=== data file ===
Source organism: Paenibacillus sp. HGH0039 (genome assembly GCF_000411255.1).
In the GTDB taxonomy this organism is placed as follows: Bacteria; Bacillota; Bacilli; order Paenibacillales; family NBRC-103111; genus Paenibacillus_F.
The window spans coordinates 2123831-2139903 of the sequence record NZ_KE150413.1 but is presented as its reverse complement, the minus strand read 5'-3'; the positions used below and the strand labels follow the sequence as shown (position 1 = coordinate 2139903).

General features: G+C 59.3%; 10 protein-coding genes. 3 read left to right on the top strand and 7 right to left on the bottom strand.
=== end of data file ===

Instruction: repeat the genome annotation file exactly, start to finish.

Source organism: Paenibacillus sp. HGH0039 (genome assembly GCF_000411255.1).
In the GTDB taxonomy this organism is placed as follows: Bacteria; Bacillota; Bacilli; order Paenibacillales; family NBRC-103111; genus Paenibacillus_F.
The window spans coordinates 2123831-2139903 of the sequence record NZ_KE150413.1 but is presented as its reverse complement, the minus strand read 5'-3'; the positions used below and the strand labels follow the sequence as shown (position 1 = coordinate 2139903).

General features: G+C 59.3%; 10 protein-coding genes. 3 read left to right on the top strand and 7 right to left on the bottom strand.